Referrals - Birds of a Feather
Yes, it's true: Birds of a feather do flock together. In the direct marketing world this means that customers who do business with you in all likelihood know other people who need your products or services, too. In other words, your customers may, in fact, be able to point you to your best prospects. And that's true whether you sell to consumers or businesses...or are prospecting for new members for an organization.
So, if you are interested in the cost-efficient acquisition of highly qualified new prospects, you should have a customer referral program up and running. If you don't, you're overlooking one of your most profitable (and practically free and pain-free) sources of new business. Even if you do have a referral program, go ahead and read this anyway. It may be time to re-evaluate what you have in place.
Using Referrals to Build Prospect Files
Referral programs are simple. All you do is ask your customers or members for their help. And do it in a nice way. Here's what you'll find:
• Referrals are more qualified than "cold" prospects generated from other sources.
• Referrals have a higher conversion rate at a lower cost than other prospects.
• By asking your satisfied customers for their help in introducing their friends, neighbors and colleagues to your company, you help solidify customer relationships.
• New customers who come to you as referrals frequently spend more money with you right from the start.
• Referral programs don't take a lot of time or money to test and to maintain.
Catalogers tend to be the most consistent about asking for referrals— sometimes they do it subtly with a check-off box on a catalog request card, as Lands' End does ( see sample on previous page). At other times, they'll use a bind-in reply card or area on the order form such as Title Nine Sports.
By the way, here's a tip from your cataloger colleagues. You'll notice catalogers rarely ask for just one or two names and addresses. Why? They've found if you ask for two, you'll get two. If you ask for five, you'll probably get five.
Other companies, such as White Flower Farm and Chinaberry Books, add an effective twist to their referral offers by providing back-end incentives. In one case, it's for the customer doing the referring; in the other, it's for the person being referred. Chinaberry gives customers who send referrals a coupon for free shipping every time two referrals convert to buying customers. White Flower Farm sends each referral name a copy of the catalog plus a $5 credit towards the first order.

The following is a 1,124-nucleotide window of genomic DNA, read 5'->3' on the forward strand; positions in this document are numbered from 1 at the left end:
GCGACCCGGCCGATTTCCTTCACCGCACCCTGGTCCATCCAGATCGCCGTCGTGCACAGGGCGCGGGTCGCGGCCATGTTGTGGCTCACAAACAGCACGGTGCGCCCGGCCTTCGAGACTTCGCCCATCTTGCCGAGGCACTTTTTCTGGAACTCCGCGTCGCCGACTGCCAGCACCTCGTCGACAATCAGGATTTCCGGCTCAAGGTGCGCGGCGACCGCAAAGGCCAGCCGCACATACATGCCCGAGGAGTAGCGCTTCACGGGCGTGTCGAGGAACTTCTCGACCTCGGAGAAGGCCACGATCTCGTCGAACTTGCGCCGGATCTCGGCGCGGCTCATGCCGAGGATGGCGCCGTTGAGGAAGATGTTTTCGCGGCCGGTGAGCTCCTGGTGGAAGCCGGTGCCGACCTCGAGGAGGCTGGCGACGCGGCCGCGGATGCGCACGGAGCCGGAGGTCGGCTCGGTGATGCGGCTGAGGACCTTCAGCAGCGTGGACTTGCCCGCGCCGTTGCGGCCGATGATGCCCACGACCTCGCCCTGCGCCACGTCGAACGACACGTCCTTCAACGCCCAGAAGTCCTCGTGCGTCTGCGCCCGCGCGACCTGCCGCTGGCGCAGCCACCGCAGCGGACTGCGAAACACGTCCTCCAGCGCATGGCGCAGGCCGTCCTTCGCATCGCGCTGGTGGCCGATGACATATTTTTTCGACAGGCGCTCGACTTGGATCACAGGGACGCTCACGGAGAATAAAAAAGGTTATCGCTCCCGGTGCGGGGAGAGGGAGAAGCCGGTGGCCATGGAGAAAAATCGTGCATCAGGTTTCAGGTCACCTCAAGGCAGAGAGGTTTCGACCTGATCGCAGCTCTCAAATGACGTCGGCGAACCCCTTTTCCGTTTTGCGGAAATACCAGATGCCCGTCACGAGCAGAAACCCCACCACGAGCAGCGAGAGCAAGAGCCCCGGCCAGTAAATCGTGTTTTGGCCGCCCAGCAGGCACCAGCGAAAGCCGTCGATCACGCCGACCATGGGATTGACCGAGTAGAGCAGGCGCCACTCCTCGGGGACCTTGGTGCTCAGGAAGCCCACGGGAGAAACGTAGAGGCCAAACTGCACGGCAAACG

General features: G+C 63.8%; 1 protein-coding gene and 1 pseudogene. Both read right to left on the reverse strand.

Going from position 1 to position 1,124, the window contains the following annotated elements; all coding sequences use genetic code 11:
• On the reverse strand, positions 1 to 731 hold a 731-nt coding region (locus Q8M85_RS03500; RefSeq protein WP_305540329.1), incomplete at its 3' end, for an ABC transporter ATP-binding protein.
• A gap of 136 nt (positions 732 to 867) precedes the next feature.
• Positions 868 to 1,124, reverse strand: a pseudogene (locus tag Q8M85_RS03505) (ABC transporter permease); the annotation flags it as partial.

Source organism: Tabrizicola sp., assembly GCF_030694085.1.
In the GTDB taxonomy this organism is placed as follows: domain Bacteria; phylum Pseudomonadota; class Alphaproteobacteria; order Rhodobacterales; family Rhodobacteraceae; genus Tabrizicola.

HOW B-TO-B MARKETERS CAN USE REFERRALS
Business-to-business marketers often use customer referral programs to solve the problem of cost-effectively identifying elusive prospects. For example, InterCall, a national provider of teleconferencing services, uses existing customers to help reach others in the same company who may be using a competitive teleconferencing service. This simple two-color self-mailer includes a pass-along/mail-along card with a "Tip Worth Sharing." It has the customer provide his or her InterCall Account Executive's name and phone number along with a simple check-off testimonial.
When the referral calls the AE, the InterCall customer receives a Starbucks Gift Certificate as a thank you.
In the case of ARMA International, the organization was faced with diminishing membership in their long-established organization for records managers. Thanks to computers, not only had the technology used to manage a company's records and filing system changed, the titles of the people doing the job had multiplied and changed, too. As a result, ARMA had a very difficult time prospecting for new members; they simply couldn't find them—until they implemented their strategically sound, multi-step, "Where in the World is R.MaMember" referral program and competition (see sample on p. 58). It not only generated qualified prospective members, but was also recognized as the "Best of Show" by the Kansas City Direct Marketing Association for its creativity and results.
Whether you sell by mail, in retail stores or through a sales force...whether you're looking for customers or members...whether you sell products or services to consumers or businesses...you should have a referral program. It's simple, effective and profitable.